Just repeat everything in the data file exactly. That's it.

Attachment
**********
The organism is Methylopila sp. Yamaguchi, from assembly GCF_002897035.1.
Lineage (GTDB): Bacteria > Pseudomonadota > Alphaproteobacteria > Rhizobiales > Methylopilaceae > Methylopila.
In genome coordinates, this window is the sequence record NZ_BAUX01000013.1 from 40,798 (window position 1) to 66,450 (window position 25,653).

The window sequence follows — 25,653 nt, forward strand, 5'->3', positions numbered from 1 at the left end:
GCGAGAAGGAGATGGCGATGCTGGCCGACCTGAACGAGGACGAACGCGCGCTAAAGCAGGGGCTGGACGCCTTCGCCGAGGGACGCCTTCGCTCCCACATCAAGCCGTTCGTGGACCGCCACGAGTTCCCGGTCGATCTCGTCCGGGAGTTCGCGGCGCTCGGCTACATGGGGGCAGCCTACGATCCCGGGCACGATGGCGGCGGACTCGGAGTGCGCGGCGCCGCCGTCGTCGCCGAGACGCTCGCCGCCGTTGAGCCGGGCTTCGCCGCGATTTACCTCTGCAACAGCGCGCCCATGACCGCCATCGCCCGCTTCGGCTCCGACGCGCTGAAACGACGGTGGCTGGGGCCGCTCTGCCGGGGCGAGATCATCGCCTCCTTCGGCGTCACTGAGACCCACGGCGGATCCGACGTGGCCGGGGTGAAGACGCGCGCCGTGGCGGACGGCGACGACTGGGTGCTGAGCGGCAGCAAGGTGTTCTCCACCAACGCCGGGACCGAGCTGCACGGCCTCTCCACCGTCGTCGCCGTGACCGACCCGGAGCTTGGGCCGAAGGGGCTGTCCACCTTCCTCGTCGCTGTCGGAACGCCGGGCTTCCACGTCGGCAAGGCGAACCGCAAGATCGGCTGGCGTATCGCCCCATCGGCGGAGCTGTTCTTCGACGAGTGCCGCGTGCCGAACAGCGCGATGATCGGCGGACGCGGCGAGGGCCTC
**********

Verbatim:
The organism is Methylopila sp. Yamaguchi, from assembly GCF_002897035.1.
Lineage (GTDB): Bacteria > Pseudomonadota > Alphaproteobacteria > Rhizobiales > Methylopilaceae > Methylopila.
In genome coordinates, this window is the sequence record NZ_BAUX01000013.1 from 40,798 (window position 1) to 66,450 (window position 25,653).

The window sequence follows — 25,653 nt, forward strand, 5'->3', positions numbered from 1 at the left end:
GCGAGAAGGAGATGGCGATGCTGGCCGACCTGAACGAGGACGAACGCGCGCTAAAGCAGGGGCTGGACGCCTTCGCCGAGGGACGCCTTCGCTCCCACATCAAGCCGTTCGTGGACCGCCACGAGTTCCCGGTCGATCTCGTCCGGGAGTTCGCGGCGCTCGGCTACATGGGGGCAGCCTACGATCCCGGGCACGATGGCGGCGGACTCGGAGTGCGCGGCGCCGCCGTCGTCGCCGAGACGCTCGCCGCCGTTGAGCCGGGCTTCGCCGCGATTTACCTCTGCAACAGCGCGCCCATGACCGCCATCGCCCGCTTCGGCTCCGACGCGCTGAAACGACGGTGGCTGGGGCCGCTCTGCCGGGGCGAGATCATCGCCTCCTTCGGCGTCACTGAGACCCACGGCGGATCCGACGTGGCCGGGGTGAAGACGCGCGCCGTGGCGGACGGCGACGACTGGGTGCTGAGCGGCAGCAAGGTGTTCTCCACCAACGCCGGGACCGAGCTGCACGGCCTCTCCACCGTCGTCGCCGTGACCGACCCGGAGCTTGGGCCGAAGGGGCTGTCCACCTTCCTCGTCGCTGTCGGAACGCCGGGCTTCCACGTCGGCAAGGCGAACCGCAAGATCGGCTGGCGTATCGCCCCATCGGCGGAGCTGTTCTTCGACGAGTGCCGCGTGCCGAACAGCGCGATGATCGGCGGACGCGGCGAGGGCCTC